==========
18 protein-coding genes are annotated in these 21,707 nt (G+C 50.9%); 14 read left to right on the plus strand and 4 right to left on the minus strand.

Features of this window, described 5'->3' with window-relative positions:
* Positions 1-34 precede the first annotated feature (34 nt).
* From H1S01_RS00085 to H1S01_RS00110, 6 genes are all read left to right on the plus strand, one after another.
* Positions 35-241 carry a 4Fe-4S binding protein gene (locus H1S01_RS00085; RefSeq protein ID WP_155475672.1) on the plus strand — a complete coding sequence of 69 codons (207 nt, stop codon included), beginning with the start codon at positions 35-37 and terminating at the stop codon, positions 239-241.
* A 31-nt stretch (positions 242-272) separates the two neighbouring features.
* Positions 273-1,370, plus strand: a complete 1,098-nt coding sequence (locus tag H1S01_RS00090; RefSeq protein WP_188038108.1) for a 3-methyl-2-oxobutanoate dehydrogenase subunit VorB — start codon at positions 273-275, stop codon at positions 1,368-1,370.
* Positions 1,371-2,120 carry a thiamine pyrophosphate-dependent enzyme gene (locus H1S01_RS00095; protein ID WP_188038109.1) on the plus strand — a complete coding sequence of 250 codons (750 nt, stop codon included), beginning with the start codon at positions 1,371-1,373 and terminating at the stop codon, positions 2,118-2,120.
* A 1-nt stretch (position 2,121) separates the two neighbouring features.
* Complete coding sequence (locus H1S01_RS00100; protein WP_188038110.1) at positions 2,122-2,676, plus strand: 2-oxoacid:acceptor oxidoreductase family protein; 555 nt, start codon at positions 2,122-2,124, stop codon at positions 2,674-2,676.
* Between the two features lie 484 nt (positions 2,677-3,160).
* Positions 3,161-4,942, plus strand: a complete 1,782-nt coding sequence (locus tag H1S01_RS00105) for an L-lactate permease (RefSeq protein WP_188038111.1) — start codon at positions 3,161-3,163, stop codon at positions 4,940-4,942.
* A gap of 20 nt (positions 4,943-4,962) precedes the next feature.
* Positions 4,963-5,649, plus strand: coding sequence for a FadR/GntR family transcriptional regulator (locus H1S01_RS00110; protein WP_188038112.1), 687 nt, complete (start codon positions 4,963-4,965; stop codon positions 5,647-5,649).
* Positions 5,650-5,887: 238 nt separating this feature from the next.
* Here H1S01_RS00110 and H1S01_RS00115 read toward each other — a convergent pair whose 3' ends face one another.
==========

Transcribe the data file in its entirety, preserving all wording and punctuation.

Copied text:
18 protein-coding genes are annotated in these 21,707 nt (G+C 50.9%); 14 read left to right on the plus strand and 4 right to left on the minus strand.

Features of this window, described 5'->3' with window-relative positions:
* Positions 1-34 precede the first annotated feature (34 nt).
* From H1S01_RS00085 to H1S01_RS00110, 6 genes are all read left to right on the plus strand, one after another.
* Positions 35-241 carry a 4Fe-4S binding protein gene (locus H1S01_RS00085; RefSeq protein ID WP_155475672.1) on the plus strand — a complete coding sequence of 69 codons (207 nt, stop codon included), beginning with the start codon at positions 35-37 and terminating at the stop codon, positions 239-241.
* A 31-nt stretch (positions 242-272) separates the two neighbouring features.
* Positions 273-1,370, plus strand: a complete 1,098-nt coding sequence (locus tag H1S01_RS00090; RefSeq protein WP_188038108.1) for a 3-methyl-2-oxobutanoate dehydrogenase subunit VorB — start codon at positions 273-275, stop codon at positions 1,368-1,370.
* Positions 1,371-2,120 carry a thiamine pyrophosphate-dependent enzyme gene (locus H1S01_RS00095; protein ID WP_188038109.1) on the plus strand — a complete coding sequence of 250 codons (750 nt, stop codon included), beginning with the start codon at positions 1,371-1,373 and terminating at the stop codon, positions 2,118-2,120.
* A 1-nt stretch (position 2,121) separates the two neighbouring features.
* Complete coding sequence (locus H1S01_RS00100; protein WP_188038110.1) at positions 2,122-2,676, plus strand: 2-oxoacid:acceptor oxidoreductase family protein; 555 nt, start codon at positions 2,122-2,124, stop codon at positions 2,674-2,676.
* Between the two features lie 484 nt (positions 2,677-3,160).
* Positions 3,161-4,942, plus strand: a complete 1,782-nt coding sequence (locus tag H1S01_RS00105) for an L-lactate permease (RefSeq protein WP_188038111.1) — start codon at positions 3,161-3,163, stop codon at positions 4,940-4,942.
* A gap of 20 nt (positions 4,943-4,962) precedes the next feature.
* Positions 4,963-5,649, plus strand: coding sequence for a FadR/GntR family transcriptional regulator (locus H1S01_RS00110; protein WP_188038112.1), 687 nt, complete (start codon positions 4,963-4,965; stop codon positions 5,647-5,649).
* Positions 5,650-5,887: 238 nt separating this feature from the next.
* Here H1S01_RS00110 and H1S01_RS00115 read toward each other — a convergent pair whose 3' ends face one another.